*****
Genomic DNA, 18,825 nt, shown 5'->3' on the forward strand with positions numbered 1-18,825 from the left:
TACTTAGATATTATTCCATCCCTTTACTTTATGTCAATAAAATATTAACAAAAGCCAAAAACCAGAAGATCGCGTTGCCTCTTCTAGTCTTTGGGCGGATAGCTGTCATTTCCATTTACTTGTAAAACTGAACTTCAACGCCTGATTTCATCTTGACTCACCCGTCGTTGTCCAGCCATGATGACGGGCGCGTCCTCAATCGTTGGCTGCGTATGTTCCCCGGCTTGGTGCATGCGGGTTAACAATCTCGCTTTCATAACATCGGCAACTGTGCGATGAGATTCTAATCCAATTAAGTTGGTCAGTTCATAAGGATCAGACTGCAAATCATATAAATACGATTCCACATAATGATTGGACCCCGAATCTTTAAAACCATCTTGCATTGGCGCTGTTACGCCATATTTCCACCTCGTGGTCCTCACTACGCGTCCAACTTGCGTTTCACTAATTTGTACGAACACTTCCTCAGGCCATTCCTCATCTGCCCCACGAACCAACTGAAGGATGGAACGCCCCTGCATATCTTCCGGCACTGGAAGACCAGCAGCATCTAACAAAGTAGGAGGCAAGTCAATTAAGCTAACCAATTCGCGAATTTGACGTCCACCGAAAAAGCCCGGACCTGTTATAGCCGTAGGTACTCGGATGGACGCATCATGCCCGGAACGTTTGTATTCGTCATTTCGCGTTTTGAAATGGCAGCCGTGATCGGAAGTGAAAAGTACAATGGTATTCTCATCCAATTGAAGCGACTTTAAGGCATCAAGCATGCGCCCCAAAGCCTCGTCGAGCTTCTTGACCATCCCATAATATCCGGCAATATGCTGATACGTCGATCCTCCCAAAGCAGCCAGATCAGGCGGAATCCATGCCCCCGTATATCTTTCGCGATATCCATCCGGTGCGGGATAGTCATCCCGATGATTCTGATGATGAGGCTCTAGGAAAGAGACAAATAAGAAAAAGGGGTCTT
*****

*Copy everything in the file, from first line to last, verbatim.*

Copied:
Genomic DNA, 18,825 nt, shown 5'->3' on the forward strand with positions numbered 1-18,825 from the left:
TACTTAGATATTATTCCATCCCTTTACTTTATGTCAATAAAATATTAACAAAAGCCAAAAACCAGAAGATCGCGTTGCCTCTTCTAGTCTTTGGGCGGATAGCTGTCATTTCCATTTACTTGTAAAACTGAACTTCAACGCCTGATTTCATCTTGACTCACCCGTCGTTGTCCAGCCATGATGACGGGCGCGTCCTCAATCGTTGGCTGCGTATGTTCCCCGGCTTGGTGCATGCGGGTTAACAATCTCGCTTTCATAACATCGGCAACTGTGCGATGAGATTCTAATCCAATTAAGTTGGTCAGTTCATAAGGATCAGACTGCAAATCATATAAATACGATTCCACATAATGATTGGACCCCGAATCTTTAAAACCATCTTGCATTGGCGCTGTTACGCCATATTTCCACCTCGTGGTCCTCACTACGCGTCCAACTTGCGTTTCACTAATTTGTACGAACACTTCCTCAGGCCATTCCTCATCTGCCCCACGAACCAACTGAAGGATGGAACGCCCCTGCATATCTTCCGGCACTGGAAGACCAGCAGCATCTAACAAAGTAGGAGGCAAGTCAATTAAGCTAACCAATTCGCGAATTTGACGTCCACCGAAAAAGCCCGGACCTGTTATAGCCGTAGGTACTCGGATGGACGCATCATGCCCGGAACGTTTGTATTCGTCATTTCGCGTTTTGAAATGGCAGCCGTGATCGGAAGTGAAAAGTACAATGGTATTCTCATCCAATTGAAGCGACTTTAAGGCATCAAGCATGCGCCCCAAAGCCTCGTCGAGCTTCTTGACCATCCCATAATATCCGGCAATATGCTGATACGTCGATCCTCCCAAAGCAGCCAGATCAGGCGGAATCCATGCCCCCGTATATCTTTCGCGATATCCATCCGGTGCGGGATAGTCATCCCGATGATTCTGATGATGAGGCTCTAGGAAAGAGACAAATAAGAAAAAGGGGTCTT